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There are many routes for young people following compulsory education, and not all of these include an academic career at university.

Employers work hard to design apprenticeships to give you all the skills you need to do your job. As an employee of an organisation, apprentices earn a wage and work alongside experienced staff to gain job-specific skills. Apprentices also receive training (usually on a day-release basis) to work towards nationally recognised qualifications. Students from the age of 16 years old can complete an apprenticeship; there are many industries and sectors to choose from.

Key Benefits

  • Work alongside experienced staff.
  • Gain job-specific skills.
  • Earn a wage and get holiday pay.
  • Get time for study related to your role.
  • Avoid thousands of pounds of student debt.
  • Access highly skilled jobs beyond those that university prepares you for.


Levels of Apprenticeship

Entry Requirements

If you’re after a higher or degree apprenticeship, you’ll either need a couple of T Level passes, or to have done an advanced apprenticeship already.

If you’re doing your T Levels and want to do a higher or degree apprenticeship, don’t worry! You don’t need an intermediate or advanced apprenticeship. A higher or degree apprenticeship is a great next step after your T Level course.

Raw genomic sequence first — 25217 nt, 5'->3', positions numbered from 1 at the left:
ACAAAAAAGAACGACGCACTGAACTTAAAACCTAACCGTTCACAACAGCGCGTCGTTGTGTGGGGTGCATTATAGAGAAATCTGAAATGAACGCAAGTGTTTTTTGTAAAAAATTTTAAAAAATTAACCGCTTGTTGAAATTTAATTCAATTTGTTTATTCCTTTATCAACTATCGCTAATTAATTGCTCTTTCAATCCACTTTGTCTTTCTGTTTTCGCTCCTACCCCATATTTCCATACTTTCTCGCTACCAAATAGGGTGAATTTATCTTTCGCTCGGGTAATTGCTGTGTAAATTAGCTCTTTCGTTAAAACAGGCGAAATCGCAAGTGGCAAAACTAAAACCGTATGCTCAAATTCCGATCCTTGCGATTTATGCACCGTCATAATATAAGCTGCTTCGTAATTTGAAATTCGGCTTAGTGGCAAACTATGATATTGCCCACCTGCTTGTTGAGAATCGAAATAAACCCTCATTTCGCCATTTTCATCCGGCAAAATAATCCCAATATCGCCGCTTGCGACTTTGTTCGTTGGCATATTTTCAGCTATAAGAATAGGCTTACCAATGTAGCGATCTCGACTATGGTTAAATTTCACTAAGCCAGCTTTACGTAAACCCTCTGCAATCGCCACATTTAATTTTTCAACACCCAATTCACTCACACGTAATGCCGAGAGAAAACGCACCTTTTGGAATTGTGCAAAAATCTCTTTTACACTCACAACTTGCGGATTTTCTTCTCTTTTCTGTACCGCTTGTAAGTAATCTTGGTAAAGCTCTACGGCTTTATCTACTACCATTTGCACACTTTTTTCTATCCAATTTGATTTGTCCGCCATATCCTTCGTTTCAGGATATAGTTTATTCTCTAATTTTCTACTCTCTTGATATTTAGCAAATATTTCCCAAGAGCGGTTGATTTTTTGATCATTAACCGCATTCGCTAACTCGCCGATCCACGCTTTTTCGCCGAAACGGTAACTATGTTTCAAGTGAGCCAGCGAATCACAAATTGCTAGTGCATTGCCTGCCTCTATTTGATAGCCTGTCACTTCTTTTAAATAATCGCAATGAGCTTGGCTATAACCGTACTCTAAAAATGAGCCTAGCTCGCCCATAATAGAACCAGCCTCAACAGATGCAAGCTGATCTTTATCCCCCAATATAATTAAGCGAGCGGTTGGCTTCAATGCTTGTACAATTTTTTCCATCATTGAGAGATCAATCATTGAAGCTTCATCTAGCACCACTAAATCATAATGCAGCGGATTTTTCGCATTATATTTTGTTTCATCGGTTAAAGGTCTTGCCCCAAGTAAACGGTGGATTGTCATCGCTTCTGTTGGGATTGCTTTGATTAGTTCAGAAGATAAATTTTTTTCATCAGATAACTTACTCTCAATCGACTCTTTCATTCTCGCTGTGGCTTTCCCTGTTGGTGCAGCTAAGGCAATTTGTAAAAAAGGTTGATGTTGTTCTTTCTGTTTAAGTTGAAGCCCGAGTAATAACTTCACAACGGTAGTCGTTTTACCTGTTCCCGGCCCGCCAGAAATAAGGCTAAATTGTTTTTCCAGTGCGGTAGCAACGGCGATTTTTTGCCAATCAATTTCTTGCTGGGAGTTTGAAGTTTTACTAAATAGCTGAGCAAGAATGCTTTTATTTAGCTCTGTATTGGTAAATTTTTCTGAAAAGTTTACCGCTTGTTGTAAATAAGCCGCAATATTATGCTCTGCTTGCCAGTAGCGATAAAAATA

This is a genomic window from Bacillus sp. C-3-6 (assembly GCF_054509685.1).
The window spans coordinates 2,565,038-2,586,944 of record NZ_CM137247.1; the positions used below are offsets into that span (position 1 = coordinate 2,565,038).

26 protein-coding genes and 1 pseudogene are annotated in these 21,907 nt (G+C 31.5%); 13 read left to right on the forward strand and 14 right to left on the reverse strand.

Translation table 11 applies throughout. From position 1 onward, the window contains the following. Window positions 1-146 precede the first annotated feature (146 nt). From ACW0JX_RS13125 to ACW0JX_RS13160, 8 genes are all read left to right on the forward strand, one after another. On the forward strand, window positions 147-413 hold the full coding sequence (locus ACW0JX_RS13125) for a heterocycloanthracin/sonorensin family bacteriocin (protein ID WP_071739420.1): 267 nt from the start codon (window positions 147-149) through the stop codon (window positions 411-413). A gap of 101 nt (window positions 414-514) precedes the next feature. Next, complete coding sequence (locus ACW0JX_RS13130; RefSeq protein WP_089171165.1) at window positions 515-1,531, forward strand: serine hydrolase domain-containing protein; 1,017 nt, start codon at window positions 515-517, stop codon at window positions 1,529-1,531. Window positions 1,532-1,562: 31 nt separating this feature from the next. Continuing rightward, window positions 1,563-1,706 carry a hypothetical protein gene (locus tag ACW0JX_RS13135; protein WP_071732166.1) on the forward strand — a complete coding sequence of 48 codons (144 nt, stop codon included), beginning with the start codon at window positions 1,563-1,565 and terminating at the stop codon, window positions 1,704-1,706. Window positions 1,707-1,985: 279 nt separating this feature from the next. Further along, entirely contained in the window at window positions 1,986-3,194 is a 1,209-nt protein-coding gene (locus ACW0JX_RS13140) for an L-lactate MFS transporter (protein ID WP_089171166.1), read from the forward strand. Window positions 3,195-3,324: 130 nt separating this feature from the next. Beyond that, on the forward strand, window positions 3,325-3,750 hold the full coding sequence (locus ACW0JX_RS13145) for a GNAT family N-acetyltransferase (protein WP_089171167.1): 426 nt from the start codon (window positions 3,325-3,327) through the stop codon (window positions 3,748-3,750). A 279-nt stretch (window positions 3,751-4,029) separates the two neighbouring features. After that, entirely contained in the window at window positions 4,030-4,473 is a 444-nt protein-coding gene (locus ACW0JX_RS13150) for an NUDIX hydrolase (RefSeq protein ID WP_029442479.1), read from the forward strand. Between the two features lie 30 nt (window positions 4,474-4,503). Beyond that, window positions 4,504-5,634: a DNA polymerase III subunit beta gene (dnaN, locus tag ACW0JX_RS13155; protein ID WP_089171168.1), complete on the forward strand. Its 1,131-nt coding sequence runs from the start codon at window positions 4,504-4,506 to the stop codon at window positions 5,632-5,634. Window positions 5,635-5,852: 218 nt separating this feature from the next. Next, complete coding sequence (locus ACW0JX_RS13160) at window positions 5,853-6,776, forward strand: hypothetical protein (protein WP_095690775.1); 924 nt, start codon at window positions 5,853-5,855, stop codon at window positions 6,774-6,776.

What is a Degree Apprenticeship?

University vs Apprenticeship

How to find an Apprenticeship?


  • Set up an account on the National Apprenticeship Service website
    The National Apprenticeship Service is run by the government and their website lets you search for apprenticeships in England. You can put in your postcode and search by region, or select the area of work you want to go into, to see what’s on offer.If you want, you can create an account and apply for apprenticeships directly through the website. It’s a really useful system as it brings everything together in one place, but it’s a bit tricky to use sometimes so make sure you play around with the setting so you don’t miss out on what you’re looking for.


  • Take the Initiative and Send a CV Even if the Job isn’t Advertised
    The next best thing to applying for advertised apprenticeships is to send your CV, with a cover letter, to a company that you’d like to work for in the hope that they may have a position available. Often, smaller companies don’t advertise their apprenticeships and rely on word of mouth referrals from friends, families and co-workers. If your CV lands on someone’s desk at the right time, you could be in luck. Alternatively, a company may want to keep your CV on record for future opportunities, should any apprenticeships open up further down the line.